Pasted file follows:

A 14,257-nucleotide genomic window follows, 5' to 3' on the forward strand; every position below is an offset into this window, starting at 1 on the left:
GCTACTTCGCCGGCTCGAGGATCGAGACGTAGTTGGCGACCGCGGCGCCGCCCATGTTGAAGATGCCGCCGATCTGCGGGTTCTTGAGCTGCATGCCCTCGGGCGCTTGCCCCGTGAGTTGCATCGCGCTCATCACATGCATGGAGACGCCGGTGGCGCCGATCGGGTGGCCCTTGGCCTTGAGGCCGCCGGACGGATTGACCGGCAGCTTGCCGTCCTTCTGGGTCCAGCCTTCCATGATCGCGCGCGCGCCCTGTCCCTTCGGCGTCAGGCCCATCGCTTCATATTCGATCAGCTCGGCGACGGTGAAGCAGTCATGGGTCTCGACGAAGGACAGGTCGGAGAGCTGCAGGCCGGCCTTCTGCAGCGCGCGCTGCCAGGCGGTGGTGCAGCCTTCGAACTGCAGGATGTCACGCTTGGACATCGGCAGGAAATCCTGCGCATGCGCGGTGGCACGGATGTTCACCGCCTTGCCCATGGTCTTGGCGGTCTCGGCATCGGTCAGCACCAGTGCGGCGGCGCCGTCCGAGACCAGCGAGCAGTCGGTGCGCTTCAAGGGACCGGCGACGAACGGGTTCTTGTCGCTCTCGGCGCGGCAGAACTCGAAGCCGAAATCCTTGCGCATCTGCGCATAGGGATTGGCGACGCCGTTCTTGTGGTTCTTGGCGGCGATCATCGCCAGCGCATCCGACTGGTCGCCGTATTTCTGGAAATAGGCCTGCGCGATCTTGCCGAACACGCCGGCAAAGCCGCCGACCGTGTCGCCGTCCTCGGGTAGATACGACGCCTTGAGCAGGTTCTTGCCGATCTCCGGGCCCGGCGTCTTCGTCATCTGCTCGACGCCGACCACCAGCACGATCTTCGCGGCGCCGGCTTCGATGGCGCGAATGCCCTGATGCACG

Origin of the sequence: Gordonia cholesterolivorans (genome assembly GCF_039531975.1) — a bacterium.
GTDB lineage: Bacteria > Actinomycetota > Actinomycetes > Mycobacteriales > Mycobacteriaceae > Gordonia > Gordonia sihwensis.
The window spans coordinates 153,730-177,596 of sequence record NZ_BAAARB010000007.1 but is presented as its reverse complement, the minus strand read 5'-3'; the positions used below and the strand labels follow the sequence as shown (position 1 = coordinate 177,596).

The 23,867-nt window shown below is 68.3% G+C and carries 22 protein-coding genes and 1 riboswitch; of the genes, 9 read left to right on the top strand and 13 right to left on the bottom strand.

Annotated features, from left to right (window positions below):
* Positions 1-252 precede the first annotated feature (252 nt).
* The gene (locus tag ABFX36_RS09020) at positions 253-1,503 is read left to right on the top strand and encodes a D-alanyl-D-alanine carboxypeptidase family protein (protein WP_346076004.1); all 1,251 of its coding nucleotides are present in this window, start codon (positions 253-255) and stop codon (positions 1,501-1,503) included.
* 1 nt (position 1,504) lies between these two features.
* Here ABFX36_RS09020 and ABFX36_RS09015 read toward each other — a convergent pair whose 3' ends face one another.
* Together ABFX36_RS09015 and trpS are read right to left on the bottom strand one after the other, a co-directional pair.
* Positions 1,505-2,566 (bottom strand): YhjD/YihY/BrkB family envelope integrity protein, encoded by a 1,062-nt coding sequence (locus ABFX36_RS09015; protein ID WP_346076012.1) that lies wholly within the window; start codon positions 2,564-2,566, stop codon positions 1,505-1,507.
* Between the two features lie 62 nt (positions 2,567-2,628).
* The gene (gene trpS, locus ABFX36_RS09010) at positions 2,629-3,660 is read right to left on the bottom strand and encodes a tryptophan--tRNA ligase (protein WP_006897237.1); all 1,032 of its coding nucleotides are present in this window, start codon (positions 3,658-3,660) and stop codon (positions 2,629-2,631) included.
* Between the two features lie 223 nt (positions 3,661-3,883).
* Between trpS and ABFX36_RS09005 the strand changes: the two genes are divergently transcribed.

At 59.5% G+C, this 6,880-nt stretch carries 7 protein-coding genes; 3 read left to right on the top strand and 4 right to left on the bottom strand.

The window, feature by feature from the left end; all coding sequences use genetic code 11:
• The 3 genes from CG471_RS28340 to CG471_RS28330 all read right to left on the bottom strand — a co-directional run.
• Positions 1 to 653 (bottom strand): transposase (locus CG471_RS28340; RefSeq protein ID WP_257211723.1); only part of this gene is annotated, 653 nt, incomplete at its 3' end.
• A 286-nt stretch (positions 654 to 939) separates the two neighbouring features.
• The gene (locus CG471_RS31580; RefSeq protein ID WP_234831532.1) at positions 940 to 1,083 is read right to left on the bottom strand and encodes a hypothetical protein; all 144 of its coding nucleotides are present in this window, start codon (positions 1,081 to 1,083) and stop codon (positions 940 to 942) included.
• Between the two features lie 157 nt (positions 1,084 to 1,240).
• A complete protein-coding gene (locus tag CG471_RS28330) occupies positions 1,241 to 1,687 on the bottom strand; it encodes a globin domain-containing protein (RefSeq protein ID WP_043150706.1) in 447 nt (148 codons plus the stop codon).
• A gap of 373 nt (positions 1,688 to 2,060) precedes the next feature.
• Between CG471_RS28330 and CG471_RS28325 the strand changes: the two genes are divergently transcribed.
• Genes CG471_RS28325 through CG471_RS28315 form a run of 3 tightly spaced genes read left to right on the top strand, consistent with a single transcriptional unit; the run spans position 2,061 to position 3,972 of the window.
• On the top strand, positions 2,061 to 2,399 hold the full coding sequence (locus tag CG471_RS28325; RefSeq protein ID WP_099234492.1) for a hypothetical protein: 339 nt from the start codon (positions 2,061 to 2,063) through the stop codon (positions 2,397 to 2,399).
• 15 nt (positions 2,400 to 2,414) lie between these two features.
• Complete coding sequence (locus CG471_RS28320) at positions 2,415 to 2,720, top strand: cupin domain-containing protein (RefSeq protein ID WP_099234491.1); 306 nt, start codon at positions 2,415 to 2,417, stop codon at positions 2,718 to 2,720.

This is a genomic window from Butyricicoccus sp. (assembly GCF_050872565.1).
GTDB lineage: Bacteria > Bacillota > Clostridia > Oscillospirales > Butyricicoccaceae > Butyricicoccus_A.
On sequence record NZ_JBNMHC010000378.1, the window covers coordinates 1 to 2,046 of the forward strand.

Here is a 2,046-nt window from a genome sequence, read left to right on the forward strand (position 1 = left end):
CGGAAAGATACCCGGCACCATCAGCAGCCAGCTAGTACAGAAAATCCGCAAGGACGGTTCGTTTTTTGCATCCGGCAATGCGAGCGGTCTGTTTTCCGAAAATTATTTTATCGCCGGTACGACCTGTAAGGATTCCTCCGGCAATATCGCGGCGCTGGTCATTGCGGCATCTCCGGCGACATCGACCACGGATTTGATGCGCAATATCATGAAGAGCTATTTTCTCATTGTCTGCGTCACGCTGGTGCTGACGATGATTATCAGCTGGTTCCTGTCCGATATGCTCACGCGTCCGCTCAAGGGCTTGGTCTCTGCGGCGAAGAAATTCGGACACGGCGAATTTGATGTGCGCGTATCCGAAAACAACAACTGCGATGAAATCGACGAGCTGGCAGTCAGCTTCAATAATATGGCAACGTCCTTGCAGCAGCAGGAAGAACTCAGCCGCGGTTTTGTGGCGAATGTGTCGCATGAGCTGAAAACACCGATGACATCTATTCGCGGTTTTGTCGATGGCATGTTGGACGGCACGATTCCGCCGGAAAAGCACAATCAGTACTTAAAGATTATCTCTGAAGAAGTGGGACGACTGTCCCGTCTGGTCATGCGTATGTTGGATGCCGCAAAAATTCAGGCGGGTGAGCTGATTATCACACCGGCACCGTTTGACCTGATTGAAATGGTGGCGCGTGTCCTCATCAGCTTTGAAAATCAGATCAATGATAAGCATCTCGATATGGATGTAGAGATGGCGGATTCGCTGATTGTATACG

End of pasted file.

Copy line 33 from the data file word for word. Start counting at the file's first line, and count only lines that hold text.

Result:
GTDB lineage: Bacteria > Bacillota > Clostridia > Oscillospirales > Butyricicoccaceae > Butyricicoccus_A.